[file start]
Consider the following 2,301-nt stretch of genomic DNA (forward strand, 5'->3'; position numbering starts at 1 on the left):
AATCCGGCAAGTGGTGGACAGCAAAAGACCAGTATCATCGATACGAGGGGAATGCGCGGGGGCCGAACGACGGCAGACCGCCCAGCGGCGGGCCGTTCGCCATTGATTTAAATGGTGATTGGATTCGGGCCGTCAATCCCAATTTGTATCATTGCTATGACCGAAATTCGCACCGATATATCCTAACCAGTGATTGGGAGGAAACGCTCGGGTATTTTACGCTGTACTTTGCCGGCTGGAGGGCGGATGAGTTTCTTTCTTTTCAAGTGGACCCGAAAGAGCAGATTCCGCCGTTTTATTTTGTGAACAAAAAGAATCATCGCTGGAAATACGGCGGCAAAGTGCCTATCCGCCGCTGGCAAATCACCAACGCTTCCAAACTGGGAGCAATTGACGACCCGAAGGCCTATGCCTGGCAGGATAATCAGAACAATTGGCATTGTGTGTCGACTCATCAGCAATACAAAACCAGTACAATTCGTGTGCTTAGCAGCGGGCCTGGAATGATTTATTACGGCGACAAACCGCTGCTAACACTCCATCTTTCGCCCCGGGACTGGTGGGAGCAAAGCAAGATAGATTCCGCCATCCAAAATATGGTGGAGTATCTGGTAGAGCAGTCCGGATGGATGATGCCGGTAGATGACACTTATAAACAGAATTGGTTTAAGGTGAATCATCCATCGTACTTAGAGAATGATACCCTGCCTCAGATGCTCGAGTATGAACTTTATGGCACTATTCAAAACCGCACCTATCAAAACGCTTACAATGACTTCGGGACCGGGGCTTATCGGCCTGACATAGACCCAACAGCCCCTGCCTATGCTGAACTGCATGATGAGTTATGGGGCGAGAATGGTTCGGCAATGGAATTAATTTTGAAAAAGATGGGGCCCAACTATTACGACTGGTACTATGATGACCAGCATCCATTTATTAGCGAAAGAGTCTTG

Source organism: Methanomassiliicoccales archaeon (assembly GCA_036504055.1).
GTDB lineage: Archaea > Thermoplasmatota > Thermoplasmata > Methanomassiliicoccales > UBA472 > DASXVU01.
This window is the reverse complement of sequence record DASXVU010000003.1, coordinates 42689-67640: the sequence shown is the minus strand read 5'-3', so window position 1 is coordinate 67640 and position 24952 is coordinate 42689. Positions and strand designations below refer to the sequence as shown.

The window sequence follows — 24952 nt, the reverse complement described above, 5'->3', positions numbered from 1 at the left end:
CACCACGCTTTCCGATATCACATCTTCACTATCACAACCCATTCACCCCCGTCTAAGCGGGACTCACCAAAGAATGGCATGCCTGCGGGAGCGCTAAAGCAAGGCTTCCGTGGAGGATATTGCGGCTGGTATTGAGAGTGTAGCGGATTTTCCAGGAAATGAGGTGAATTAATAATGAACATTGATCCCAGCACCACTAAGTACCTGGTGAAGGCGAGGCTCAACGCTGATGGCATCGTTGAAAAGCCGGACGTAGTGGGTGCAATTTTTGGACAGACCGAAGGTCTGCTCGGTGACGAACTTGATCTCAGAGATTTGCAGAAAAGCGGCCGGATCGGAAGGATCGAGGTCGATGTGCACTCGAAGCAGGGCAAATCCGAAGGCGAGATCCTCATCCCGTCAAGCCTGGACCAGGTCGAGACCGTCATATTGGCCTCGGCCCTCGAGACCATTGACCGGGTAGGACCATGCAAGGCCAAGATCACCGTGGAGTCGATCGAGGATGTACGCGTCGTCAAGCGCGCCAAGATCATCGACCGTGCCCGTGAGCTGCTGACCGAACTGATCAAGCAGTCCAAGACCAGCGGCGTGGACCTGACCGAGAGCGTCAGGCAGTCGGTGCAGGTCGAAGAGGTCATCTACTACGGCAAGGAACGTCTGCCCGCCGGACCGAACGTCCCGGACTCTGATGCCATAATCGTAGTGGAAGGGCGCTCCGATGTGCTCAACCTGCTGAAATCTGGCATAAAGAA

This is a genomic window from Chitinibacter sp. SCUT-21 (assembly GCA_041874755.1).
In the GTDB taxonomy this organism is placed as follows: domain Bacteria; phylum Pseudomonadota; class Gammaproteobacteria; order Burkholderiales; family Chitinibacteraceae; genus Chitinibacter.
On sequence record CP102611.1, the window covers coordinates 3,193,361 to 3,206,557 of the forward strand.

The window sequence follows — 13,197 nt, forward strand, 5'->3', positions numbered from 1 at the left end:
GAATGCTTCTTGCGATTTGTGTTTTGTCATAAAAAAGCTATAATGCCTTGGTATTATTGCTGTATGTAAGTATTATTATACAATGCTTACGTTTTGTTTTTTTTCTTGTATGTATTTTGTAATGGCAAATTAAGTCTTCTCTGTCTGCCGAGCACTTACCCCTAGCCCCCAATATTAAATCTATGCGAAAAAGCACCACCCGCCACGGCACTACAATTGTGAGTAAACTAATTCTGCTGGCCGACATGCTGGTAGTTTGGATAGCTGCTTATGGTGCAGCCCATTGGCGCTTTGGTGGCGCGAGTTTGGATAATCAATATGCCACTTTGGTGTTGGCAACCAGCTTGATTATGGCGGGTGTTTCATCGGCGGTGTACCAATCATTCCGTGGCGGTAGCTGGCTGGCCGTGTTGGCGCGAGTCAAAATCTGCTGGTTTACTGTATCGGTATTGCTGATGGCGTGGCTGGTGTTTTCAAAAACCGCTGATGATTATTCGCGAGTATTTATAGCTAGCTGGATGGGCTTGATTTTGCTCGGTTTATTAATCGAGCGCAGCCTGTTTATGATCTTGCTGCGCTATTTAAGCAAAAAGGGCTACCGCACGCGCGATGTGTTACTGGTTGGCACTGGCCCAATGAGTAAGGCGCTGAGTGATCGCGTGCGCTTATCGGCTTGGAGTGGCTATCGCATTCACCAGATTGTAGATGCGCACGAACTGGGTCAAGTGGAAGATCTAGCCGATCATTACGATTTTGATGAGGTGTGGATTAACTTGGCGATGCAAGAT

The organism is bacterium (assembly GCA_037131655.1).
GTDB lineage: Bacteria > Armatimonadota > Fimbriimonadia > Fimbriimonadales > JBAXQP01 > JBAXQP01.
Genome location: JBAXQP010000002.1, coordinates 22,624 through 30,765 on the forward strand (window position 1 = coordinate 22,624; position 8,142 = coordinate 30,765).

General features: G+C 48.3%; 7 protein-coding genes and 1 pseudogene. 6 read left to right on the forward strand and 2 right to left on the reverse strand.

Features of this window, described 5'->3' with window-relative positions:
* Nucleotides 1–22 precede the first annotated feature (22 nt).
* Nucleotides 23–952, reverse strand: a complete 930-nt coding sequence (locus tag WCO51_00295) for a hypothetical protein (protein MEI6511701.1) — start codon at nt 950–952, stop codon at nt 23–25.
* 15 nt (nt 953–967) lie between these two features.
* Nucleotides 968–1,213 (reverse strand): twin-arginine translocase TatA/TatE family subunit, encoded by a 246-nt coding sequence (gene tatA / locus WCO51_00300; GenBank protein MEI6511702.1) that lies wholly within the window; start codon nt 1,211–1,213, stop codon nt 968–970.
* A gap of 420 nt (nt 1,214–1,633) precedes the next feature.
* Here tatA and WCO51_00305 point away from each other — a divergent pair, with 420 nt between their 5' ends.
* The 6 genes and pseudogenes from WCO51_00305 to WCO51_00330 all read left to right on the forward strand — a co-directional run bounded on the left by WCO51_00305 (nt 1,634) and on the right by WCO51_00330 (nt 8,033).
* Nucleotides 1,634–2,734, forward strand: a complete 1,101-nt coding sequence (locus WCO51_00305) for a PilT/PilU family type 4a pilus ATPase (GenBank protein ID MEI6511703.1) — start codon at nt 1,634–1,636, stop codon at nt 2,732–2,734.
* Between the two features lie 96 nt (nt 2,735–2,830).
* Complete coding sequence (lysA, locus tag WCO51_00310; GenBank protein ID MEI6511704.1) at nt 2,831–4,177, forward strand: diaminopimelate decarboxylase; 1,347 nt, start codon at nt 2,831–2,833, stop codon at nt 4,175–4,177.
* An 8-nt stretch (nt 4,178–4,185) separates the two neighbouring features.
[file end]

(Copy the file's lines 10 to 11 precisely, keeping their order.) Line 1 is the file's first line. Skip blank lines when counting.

On sequence record CP102611.1, the window covers coordinates 3,193,361 to 3,206,557 of the forward strand.

The window sequence follows — 13,197 nt, forward strand, 5'->3', positions numbered from 1 at the left end: